Notes in 9: Dev Tools Grab Bg|
Tue, Apr 4th 2017 1:00p Eric McCormick
Intro I’m on Notes in 9 again, with a “grab bag” of a couple of tools I’ve put together recently that may be of a varying degree of useful for other Domino + XPages developers. You don’t need these to do development, but for the right person, they may help with their development workflow. Also of note, with the upgrade to Swiper with the FP8 release of Notes + Domino Designer, the limitations previously mentioned are no longer there! This means that my second tool I talked about, node-
Custom JSON Serialization With GSON|
Mon, Jan 23rd 2017 2:00p Eric McCormick
Mon, Jan 16th 2017 3:00p Eric McCormick
Per usual, I’ve had a little break between things and decided to catch up with a bit of a summary of some recent things that each didn’t necessitate their own post.
2017 IBM Champion
For starters, I’m honored to be named an IBM Champion in Collaboration Solutions (/ Social Business) for the third time. This would be a hat trick in (ice) hockey 🏒. I’m happy to be recognized with a group of people, developers and more, who are passionate about both their work and the plat
Rebirth: An App of Ice and Fire|
Wed, Dec 14th 2016 4:00p Eric McCormick
If you read my blog for any of the Saga of Servlets series, then I hope that you’re excited I’m returning to the application I put together for it. This time, it’s as a conversation piece in regards to some of the build process modernization I engaged in recently, in order to unify the code base in its git repository. In any case, it’s helping pave the way forward before I update some of the back-end elements, when it will again be a talking point for some additional rework and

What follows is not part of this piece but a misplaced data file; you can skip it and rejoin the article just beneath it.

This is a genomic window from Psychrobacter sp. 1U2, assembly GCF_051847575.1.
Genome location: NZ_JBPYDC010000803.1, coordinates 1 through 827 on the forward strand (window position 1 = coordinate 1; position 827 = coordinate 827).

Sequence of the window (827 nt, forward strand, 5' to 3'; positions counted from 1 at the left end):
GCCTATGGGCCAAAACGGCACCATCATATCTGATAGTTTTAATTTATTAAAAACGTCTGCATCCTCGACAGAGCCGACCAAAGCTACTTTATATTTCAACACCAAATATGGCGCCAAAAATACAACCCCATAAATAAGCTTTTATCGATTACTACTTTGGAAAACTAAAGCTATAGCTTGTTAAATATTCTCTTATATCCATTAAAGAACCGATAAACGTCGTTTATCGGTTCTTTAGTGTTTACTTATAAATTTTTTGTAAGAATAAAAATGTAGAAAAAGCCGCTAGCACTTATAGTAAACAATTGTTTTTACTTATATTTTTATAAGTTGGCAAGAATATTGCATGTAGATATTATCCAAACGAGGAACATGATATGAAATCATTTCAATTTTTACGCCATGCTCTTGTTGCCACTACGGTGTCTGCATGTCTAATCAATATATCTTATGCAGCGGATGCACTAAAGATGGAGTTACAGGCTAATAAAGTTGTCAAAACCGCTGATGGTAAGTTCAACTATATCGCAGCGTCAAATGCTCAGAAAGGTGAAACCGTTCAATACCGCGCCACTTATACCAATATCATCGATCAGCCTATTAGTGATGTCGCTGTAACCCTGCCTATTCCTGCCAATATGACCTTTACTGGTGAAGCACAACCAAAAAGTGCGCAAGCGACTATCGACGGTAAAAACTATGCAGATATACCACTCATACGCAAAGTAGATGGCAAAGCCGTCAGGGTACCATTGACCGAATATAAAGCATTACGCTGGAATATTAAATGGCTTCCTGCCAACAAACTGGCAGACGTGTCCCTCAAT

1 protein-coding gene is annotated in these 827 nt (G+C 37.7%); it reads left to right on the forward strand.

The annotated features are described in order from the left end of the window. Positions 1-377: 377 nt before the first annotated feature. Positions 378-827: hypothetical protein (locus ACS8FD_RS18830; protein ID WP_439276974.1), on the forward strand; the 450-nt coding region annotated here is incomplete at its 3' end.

Scripting Server Upgrades|
Fri, Nov 11th 2016 2:00p Eric McCormick
This one might be slight departure from my usual, but those that have followed my blogging this past year will have noticed a bit more of a leaning towards DevOps in some of my posts. This echoes a lot of what I’ve been concluding as increasingly a necessary part of development; that we need to consider a picture large enough to encompass the themes surrounding development functions and, like any good developer (DRY ~= “lazy”), automate the heck out of it.
I had p
Everything Old is New Again|
Mon, Oct 24th 2016 8:00p Eric McCormick
Every so often, it’s good to reassess one’s position. This is good from both a standpoint of being inquisitive and even interrogative, but when it comes to the ever changing landscape of the front-end development space, it’s not only inevitable, but must be embraced for what feels the need to “stay afloat”. I’m changing theme of my blog, hopefully for the better. The previous theme was good and did a great job of getting things started, but while I had forked a copy of a good